Contact the U.S. Centers for Disease Control and Prevention (CDC) to learn health precautions related to your project destination and to determine which vaccinations are required.
The World Health Organization (WHO) also provides details of vaccine-related entry requirements for several countries, types of malaria risks, frequent updates on disease risks, and news of disease outbreaks. Request information on malaria risk, prevention of mosquito bites, possible need for appropriate preventive medication, bed nets, and insect repellent.
Learn whether the local water will be safe to drink. If it’s not, determine how you will provide safe drinking water for participants.
Ask participants to have physical and dental checkups four to eight weeks before your trip, since most vaccines take time to become effective and some vaccines must be given in a series over a period of days or weeks.
Team members who have chronic health problems should carry extra prescription medication in case of delays in returning home. This medication should be stored in original prescription bottles, in case customs officials want documentation for the drugs.
Encourage travelers to eat yogurt for two weeks before they leave. This builds up friendly bacteria in their systems, so they can tolerate more foods and drinks.
Collect Important Documents
The team leader needs to have a “Master Folder” that contains vital paperwork and information. It should include:
- Photocopies o f team’s passports and visas
- Passport-sized photos of each traveler
- Emergency contact information for each traveler
- Information on special medical needs
- Medical release forms
- Insurance company contact numbers
- Back-up money in case someone’s wallet is lost or stolen
- Airline itinerary listing travelers’ names, in case airline tickets are lost or stolen
In addition, each traveler should make copies of his or her passport, credit cards, driver’s license, vaccination certification, airline tickets and traveler’s checks. These should be left with someone they trust at home who has access to a fax machine. This will help you replace documents in case they are lost or stolen.
Photocopy your group’s travel arrangements and leave them with a contact person at home, so your team can be reached in case of an emergency.
If you’re planning to drive, get an international driver’s license before you leave. It’s required for traveling on some of the better quality roads, and many foreign car rental services insist on one.
Bring signed medical release forms for each traveler. If English isn’t commonly spoken, consider carrying signed duplicates that have been translated into the language of your host country.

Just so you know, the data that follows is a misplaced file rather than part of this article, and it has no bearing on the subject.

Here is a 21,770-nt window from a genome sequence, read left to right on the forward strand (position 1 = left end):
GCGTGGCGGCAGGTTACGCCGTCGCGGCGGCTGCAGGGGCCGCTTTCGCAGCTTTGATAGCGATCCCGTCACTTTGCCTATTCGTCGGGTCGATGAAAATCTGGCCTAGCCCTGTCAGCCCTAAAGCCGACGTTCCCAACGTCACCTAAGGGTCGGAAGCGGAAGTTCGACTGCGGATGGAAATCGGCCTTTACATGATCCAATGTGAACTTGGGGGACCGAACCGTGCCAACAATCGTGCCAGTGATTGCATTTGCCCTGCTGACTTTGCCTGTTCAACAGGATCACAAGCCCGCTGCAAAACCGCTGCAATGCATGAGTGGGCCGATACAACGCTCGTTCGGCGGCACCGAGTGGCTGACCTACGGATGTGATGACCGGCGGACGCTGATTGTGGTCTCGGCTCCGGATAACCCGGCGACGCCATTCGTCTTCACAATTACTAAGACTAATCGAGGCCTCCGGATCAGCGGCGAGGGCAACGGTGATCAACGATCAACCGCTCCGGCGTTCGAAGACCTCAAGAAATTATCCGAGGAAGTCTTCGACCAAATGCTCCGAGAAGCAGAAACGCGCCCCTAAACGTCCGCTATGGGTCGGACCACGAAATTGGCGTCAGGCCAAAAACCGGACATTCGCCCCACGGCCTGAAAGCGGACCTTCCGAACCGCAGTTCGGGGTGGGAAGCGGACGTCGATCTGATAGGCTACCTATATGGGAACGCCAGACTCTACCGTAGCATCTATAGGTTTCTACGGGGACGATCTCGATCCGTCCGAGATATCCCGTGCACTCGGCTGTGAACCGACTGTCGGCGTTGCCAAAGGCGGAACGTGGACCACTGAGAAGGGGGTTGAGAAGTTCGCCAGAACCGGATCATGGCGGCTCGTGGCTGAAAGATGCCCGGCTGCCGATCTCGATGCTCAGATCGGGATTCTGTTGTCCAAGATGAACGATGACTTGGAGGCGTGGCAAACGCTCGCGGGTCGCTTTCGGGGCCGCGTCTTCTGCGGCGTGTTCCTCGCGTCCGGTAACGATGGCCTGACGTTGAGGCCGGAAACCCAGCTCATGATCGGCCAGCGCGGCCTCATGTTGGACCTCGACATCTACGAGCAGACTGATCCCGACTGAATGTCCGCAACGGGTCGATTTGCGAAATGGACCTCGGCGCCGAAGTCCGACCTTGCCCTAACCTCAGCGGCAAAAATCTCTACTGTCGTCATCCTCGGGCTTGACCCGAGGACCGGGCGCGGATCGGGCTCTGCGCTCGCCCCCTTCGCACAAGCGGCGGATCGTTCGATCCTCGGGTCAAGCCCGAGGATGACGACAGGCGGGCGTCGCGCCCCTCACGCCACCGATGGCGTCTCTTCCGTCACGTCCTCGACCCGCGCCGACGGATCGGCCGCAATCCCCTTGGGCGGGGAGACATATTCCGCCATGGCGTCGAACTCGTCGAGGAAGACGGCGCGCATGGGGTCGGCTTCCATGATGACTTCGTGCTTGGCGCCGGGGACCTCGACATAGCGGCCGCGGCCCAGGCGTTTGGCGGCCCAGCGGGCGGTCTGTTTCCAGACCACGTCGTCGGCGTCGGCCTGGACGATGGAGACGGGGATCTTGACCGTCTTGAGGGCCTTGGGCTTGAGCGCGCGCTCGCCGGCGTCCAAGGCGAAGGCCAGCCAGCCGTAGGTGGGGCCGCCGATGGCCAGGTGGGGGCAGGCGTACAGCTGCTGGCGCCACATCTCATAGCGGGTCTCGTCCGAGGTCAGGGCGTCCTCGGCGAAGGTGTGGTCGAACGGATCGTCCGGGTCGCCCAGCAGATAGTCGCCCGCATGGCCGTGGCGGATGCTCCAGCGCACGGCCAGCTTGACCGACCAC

Obtain a liability release form for every traveler.
Consider Political or Social Unrest
Before leaving, know whether there are any conditions abroad that may affect your safety or security. Visit the U.S. State Department’s Web site, www.travel.state.gov, to learn of any warnings issued to U.S. travelers.
In addition, determine the location of the nearest U.S. Embassy or Consulate. Find out what services or advice officials there can provide.
Though most luggage comes with locks to help secure zippers and latches, these locks tend to be flimsy and easily broken into. Instead, use electrician ties, available at home improvement stores, to secure your luggage. They’re very tough, and if they’ve been cut off, you will know that someone has tampered with your luggage.
Use your business or church address, rather than your home address, on the luggage tags.
Encourage travelers to carry valuables in concealed inside pockets or in sturdy bags with the straps across their chests. Discourage them from bringing along anything they would hate to lose, including expensive-looking jewelry, unnecessary credit cards, their Social Security card, library card, or similar items they may normally carry in a wallet.
Beware of Miscommunication
One of the fastest ways to ruin your team’s witness abroad—and possibly the work of long-term missionaries—is to offend the people you meet. Something as simple as crossing your legs or slipping your Bible beneath your chair can be taboo in another country.
Be aware of how you gesture while communicating in the country you’re visiting. Gestures may have different meanings in other countries than they do in the United States. For example, in Bulgaria, nodding your head means “no,” and shaking your head from side to side means “yes.”
Hold orientation sessions for team members that include information about the traditions, history, and cultural norms of your receiving country. If possible, invite a native or a former missionary of that country to discuss this topic during one of the sessions. You could save your team from embarrassment and possibly prevent harm to the reputation of career missionaries. Visit www.getcustoms.com or obtain a copy of “Kiss, Bow, or Shake Hands” to learn more about overcoming cultural barriers to communication.
Have a Safe Trip
Short-term mission trips are a wonderful way for men and women to fulfill the Great Commission. Among other things, these short-term trips can reach lost people for Christ, encourage Christians in the field, and spark a love of missions in people who would never consider themselves “missionaries.” Careful planning can help your church ensure that travelers return home safely, with a desire to travel again.
Brotherhood Mutual Insurance Company is one of the leading insurers of churches and related ministries. For free resources, visit www.brotherhoodmutual.com.